• June 30, 2023

Enhancing market transparency: Sebi’s new rules for more detailed disclosures

Enhancing market transparency: Sebi’s new rules for more detailed disclosures

Sebi enforces detailed disclosures for high-risk foreign investors, bolstering the market transparency and guarding against several potential manipulation.

The Securities and Exchange Board of India (Sebi) recently made a case for more detailed disclosures from “objectively identified and high-risk” foreign portfolio investors (FPI). On Wednesday, the regulator’s board put out rules to ensure that foreign investors who have concentrated single-group equity exposures, or those that have significant equity holdings, furnish information relating to ownership, economic interest and control. It is an important step as Sebi needs access to such information. Concentrated investments allow investors to act on their own or in concert with others to bypass rules such as those on maintaining Minimum Public Shareholding (MPS). In these situations, the perceived free float might not be actual, making the stock vulnerable to price manipulation.

The regulator has mandated that FPIs that own more than 50% of their Indian equity assets in a single corporate group or those that individually—or together with their investor group—own more than `25,000 crore in equity assets, must provide granular data on their holdings. That might seem a small amount given that India’s market capitalisation is nudging `295 trillion but this has more to do with companies and groups of companies and, therefore, even a holding of $3 billion is relevant. Only 21 companies today command a market capitalisation of `2.5 trillion or more. FPIs may complain that the rules are too restrictive, but knowing the ultimate owner of the shareholding is important because there could be related parties involved.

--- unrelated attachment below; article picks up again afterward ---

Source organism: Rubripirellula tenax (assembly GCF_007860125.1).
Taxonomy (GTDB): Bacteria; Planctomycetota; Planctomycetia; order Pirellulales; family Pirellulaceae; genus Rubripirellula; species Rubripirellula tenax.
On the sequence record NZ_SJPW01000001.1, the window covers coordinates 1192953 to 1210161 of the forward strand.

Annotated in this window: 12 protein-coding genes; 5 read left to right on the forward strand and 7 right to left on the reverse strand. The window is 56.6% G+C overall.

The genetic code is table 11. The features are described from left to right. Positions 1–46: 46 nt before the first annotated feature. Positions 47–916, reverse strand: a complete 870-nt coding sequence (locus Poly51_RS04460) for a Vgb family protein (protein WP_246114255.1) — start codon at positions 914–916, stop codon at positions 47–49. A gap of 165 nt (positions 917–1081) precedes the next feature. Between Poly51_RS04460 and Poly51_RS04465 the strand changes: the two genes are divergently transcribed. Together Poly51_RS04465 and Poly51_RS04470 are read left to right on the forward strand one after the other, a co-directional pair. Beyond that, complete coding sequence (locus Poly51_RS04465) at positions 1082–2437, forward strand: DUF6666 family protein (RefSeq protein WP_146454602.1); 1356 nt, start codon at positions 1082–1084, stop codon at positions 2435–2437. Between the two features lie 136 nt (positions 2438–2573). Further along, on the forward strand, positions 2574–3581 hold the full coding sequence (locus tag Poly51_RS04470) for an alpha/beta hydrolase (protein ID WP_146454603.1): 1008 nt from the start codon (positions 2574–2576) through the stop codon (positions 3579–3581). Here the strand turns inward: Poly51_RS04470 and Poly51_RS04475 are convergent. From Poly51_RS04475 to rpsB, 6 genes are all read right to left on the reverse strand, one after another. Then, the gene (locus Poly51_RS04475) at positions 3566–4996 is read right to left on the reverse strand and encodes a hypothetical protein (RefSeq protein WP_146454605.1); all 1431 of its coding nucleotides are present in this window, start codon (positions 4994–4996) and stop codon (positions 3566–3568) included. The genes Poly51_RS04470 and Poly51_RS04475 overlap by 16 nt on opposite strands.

Although Sebi has claimed in the past it could identify the end-beneficiaries, it probably couldn’t. In fact, the current management has found that while details of beneficial owners (BO), based on the control or fund ownership, are generally available, there is often no ‘natural person’ identified as the BO of the FPI based on the economic interest. This is because each investor entity in the FPI is generally found to be below the threshold of the Prevention of Money Laundering (PML) rules. Worryingly, it is possible that the same natural person holds a meaningful economic interest in the FPI through different investment entities, each of which is individually below the threshold for identification as a BO. Consequently, the regulator would be well within its rights to ask for the identities of owners, ignoring any PML rules or secrecy laws that may be applicable in their home jurisdictions, including tax havens.

Sebi has also asked companies that have already listed their non-convertible debentures (NCDs) to also list forthcoming issuances on the exchanges. The move should help deepen the corporate bond markets as a continuous supply of paper will undoubtedly make the market more liquid and facilitate price discovery. This, together with better disclosures, would draw more investors to the listed market, thereby reducing volumes of unlisted bonds and mis-selling. Sebi has also enabled the de-listing of debt securities provided all the holders approve.

The rationale for requiring every investor to okay the delisting is that NCDs are issued for a specific tenure while equities are perpetual in nature. Yet another move to reduce the time taken to list shares post an IPO—from 6 days to 3—should help speed up processes, and will rein in kerb trading and speed up the return of funds to non-allottees. Investors, including global funds, have always struggled with the duration of time for which funds were not available to them post closure of the issue. Overall, Sebi’s decisions are sensible.

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